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Sea of Japan fishermen faced with double threat of missiles, suspicious boats

A wooden boat is seen at the Takojima fishing port in Suzu, Ishikawa Prefecture, on Nov. 27, 2017, after it was found drifting in the ocean off the coast. (Mainichi)

Japanese fishermen who operate in the Sea of Japan are not only faced with the threat of missile launches from North Korea but also the recent arrival of suspicious boats from the same country -- causing them to feel both angry and concerned.

"How long must we keep worrying about the sky for?" a source connected to the Japanese fishing industry said anxiously. The source's comment is a reference to the recent string of North Korean missile launches -- the latest of which took place on Nov. 29.

With regard to the Nov. 29 missile launch, a number of fishermen who were working off the coast of Ishikawa Prefecture at the time of the launch witnessed a "red flying object" in the sky. According to the Ogi branch of the Ishikawa Prefecture Fisheries Cooperative Associations, a fisherman working on a squid boat in the Sea of Japan witnessed a missile-like object "move from west to east, leaving a red trail," at around 4 a.m.

The Ishikawa Prefectural Government fisheries department has stated that when the missile was launched, there were 15 squid boats operating in the shallow "Yamatotai" area in the central part of the Sea of Japan. In addition, there were seven boats affiliated to the Ishikawa Prefecture Fisheries Cooperative Associations in operation in the Sea of Japan off the coast of Hokkaido.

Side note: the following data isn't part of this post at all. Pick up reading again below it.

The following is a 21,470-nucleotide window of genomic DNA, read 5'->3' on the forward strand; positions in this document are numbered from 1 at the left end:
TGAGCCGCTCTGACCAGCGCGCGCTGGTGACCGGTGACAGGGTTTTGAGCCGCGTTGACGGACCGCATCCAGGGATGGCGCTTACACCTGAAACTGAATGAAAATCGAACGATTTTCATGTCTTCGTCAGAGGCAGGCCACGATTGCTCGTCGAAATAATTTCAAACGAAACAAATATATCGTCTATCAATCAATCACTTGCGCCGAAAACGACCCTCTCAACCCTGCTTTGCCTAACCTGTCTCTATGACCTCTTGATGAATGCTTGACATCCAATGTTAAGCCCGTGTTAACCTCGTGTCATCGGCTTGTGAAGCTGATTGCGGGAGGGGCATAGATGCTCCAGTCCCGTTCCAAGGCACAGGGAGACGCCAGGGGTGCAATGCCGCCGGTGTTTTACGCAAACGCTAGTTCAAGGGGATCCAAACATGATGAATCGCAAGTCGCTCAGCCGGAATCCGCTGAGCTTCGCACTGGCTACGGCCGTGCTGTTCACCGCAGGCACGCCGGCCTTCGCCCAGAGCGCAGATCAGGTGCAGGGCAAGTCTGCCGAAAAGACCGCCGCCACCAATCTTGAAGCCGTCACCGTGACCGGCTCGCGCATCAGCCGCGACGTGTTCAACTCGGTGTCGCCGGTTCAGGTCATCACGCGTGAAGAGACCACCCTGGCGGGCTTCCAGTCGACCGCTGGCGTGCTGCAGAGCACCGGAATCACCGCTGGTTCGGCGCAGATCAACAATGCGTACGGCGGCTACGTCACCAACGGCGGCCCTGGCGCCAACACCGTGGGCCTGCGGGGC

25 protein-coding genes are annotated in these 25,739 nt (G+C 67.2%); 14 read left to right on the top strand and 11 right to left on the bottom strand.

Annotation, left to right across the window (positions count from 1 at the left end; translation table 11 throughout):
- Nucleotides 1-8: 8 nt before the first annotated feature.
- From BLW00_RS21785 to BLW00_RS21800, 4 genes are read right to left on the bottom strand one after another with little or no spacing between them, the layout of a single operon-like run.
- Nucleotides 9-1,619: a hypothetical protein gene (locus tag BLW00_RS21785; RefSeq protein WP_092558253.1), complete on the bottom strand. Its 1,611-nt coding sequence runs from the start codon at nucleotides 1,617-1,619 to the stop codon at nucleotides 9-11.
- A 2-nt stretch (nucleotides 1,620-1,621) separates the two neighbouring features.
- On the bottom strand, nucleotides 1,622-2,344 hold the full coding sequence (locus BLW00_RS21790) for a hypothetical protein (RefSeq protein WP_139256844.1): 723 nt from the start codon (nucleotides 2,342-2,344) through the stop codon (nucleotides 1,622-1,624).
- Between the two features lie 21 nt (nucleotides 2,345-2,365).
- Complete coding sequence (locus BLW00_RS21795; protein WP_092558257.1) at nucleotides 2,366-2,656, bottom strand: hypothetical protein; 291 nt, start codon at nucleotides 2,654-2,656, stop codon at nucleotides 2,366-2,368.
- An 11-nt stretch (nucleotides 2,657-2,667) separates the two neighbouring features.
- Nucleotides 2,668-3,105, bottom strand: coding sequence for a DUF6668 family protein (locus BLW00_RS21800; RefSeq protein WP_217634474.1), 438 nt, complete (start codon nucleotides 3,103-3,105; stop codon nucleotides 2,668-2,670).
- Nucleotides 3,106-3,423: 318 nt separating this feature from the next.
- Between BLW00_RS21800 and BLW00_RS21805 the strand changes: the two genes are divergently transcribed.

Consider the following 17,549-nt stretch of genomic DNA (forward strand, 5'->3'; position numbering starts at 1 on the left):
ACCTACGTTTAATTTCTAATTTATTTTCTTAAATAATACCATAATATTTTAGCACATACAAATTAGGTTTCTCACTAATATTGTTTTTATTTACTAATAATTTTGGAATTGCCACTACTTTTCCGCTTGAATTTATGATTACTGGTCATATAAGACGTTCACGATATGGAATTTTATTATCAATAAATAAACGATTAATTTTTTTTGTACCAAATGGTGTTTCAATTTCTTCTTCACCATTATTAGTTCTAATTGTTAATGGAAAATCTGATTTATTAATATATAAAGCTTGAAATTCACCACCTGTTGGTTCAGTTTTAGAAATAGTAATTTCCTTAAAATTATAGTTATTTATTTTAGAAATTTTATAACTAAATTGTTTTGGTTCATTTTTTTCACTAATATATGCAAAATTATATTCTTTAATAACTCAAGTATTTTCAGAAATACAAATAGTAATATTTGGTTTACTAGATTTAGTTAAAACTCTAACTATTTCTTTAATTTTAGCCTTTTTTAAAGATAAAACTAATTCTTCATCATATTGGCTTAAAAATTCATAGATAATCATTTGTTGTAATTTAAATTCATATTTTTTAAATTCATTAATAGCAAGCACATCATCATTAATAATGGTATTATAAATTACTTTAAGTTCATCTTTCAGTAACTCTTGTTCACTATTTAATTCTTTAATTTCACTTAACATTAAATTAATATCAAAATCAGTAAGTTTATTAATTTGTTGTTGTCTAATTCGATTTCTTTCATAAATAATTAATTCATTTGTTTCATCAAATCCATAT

Furthermore, a squid fishing boat affiliated to the Matsumae Sakura fishery cooperative in southern Hokkaido was also operational in the Sea of Japan when the missile was launched. The boat did not incur any damage on this occasion, but it regularly operates in the area where the missile landed, prompting a source connected to the cooperative to say, "There would be nowhere to run. This is troublesome. The only hope is that the government works out some kind of solution."

On top of the missile launch, a wooden boat suspected to be from North Korea was found near the uninhabited Matsumae Kojima island west of the town of Matsumae, Hokkaido, on the same day.

A 67-year-old fisherman from the town commented: "I never would have predicted that a boat would arrive here."

Meanwhile, the Matsumae Municipal Government sent out a message through its town speakers, saying, "We have confirmed the arrival of numerous suspicious boats. Please make sure to lock the doors firmly whenever you go outside or go to bed."

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